Unfortunately, rather than challenging the system, such complaints merely encourage interns to think of themselves as victims of the system. This inhibits any ‘get up and go’ on the part of students or school leavers determined to get on. Why fight tooth-and-nail for opportunities in an unequal society if, following Perlin’s lead, there are plenty of politicians and commentators willing to patronise you as a victim of that unequal society?
Given Perlin’s penchant for victimhood, it’s no surprise to see him cite former British minister Alan Milburn’s 2009 report into social mobility. There Milburn warned that internships create ‘a glass ceiling’ that obstructs those who can’t afford to work for free. Perlin, too, accepts the reality of this glass ceiling, and, in doing so, encourages his readers to accept it, too. ‘So what about everybody else?’, he moans, ‘The non-interns? Some will succeed anyway, of course, others will languish in an underworld of menial, low-wage work, trapped under a new glass ceiling or spirited away from particular professions. Internships are dividing us.’
Intern Nation ends with a rallying cry: it is ‘time to stop spreading the internship gospel’. What Perlin seems unable to grasp, however, is that the best way to tackle internships is not to call for government legislation. No, the best thing to do is to see the internship as an opportunity. Yes, it might be a struggle, it might require some sacrifices, but since when has struggle or sacrifice necessarily been a bad thing? Success and hard work aren’t unrelated.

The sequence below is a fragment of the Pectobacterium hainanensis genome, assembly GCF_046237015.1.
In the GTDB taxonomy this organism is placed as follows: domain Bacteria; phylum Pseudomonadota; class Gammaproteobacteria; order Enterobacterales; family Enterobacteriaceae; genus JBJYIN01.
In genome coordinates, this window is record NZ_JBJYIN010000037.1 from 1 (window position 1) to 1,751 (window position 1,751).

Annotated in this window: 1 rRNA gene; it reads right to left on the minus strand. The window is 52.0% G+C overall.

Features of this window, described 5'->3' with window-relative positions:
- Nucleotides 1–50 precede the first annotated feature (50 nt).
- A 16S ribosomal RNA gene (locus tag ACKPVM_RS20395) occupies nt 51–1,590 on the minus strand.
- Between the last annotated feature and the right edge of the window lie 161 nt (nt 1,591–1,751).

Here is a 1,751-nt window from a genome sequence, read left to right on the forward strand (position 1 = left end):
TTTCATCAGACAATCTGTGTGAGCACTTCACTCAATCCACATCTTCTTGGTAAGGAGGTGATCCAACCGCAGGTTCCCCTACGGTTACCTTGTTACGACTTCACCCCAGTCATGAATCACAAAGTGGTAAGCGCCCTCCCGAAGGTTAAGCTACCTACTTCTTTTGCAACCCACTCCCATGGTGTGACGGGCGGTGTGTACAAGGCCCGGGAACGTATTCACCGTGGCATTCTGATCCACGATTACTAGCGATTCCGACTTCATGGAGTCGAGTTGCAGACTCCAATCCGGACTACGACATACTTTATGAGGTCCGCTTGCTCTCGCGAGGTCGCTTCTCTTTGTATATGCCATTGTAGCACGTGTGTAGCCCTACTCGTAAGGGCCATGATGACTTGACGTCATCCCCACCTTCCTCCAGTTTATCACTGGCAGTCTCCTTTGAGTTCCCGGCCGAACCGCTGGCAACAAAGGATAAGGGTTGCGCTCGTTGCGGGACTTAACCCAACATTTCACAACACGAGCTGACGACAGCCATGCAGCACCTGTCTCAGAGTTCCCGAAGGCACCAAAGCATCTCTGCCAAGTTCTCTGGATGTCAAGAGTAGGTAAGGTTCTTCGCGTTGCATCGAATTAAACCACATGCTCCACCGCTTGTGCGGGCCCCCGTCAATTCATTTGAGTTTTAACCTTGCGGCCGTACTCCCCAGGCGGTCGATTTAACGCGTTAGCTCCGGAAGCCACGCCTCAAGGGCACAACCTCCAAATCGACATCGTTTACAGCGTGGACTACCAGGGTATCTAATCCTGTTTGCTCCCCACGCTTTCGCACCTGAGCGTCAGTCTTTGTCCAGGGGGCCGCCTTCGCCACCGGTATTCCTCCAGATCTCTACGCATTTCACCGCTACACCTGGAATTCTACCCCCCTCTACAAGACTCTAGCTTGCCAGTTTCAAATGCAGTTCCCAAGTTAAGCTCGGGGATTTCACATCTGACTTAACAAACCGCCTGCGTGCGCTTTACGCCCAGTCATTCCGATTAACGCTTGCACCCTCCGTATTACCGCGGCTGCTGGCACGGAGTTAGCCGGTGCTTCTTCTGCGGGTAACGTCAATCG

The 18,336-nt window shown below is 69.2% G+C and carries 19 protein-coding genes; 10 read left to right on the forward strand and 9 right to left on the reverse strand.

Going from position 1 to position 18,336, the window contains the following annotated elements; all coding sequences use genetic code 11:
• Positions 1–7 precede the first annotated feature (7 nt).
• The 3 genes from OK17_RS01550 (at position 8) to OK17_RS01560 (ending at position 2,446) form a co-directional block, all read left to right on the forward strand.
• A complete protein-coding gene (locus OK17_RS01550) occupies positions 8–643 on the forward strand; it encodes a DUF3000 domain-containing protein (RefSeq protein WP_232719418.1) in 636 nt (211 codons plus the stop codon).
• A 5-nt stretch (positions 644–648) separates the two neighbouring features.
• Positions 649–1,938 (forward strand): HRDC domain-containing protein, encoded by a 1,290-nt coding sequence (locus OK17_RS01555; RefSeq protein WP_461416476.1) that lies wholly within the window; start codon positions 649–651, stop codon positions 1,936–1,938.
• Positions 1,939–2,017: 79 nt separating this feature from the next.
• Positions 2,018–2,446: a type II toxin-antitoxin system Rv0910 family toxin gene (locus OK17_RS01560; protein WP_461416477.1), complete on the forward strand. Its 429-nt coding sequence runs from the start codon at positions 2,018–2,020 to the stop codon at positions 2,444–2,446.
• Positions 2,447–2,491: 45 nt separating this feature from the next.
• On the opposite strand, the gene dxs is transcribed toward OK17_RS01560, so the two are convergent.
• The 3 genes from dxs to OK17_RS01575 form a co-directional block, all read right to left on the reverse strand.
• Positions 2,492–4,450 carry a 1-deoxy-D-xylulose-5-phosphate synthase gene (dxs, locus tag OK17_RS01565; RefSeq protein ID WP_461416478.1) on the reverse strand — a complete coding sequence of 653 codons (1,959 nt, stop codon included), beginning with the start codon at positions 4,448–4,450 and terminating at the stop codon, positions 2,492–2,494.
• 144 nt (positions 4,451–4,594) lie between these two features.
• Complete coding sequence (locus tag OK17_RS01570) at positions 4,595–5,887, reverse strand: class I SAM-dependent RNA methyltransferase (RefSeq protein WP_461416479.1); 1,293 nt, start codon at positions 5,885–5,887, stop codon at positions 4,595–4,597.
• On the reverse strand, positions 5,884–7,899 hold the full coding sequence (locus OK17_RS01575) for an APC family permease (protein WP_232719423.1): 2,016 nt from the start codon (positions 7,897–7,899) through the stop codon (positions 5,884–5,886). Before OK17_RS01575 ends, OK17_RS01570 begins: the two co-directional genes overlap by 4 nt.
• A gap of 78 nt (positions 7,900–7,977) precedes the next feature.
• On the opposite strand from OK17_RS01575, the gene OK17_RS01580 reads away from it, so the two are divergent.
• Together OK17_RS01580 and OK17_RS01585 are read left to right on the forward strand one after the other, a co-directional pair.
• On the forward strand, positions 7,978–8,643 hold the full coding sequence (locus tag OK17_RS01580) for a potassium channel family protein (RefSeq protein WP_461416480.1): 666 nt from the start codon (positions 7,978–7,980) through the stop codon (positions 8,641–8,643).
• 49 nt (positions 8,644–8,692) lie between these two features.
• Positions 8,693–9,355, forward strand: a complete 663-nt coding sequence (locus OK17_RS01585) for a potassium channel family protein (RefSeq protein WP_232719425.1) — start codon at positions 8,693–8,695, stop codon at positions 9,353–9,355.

Although the book is well written and contains a wealth of research, it is bereft of both optimism and, more worryingly, fight. In their place, Perlin is content merely to whine and whinge. He doesn’t seem to want young people to help themselves (which, after all, is the point of an internship); he wants others, whether it is politicians or HR departments, to do everything for them. The book finishes with ‘We’ve been free for the taking for too long. When will our hours matter?’ This combination of self-pity and self-importance is of no help to anyone.
James Howell is a second-year student at Goldsmiths, University of London and a former spiked intern.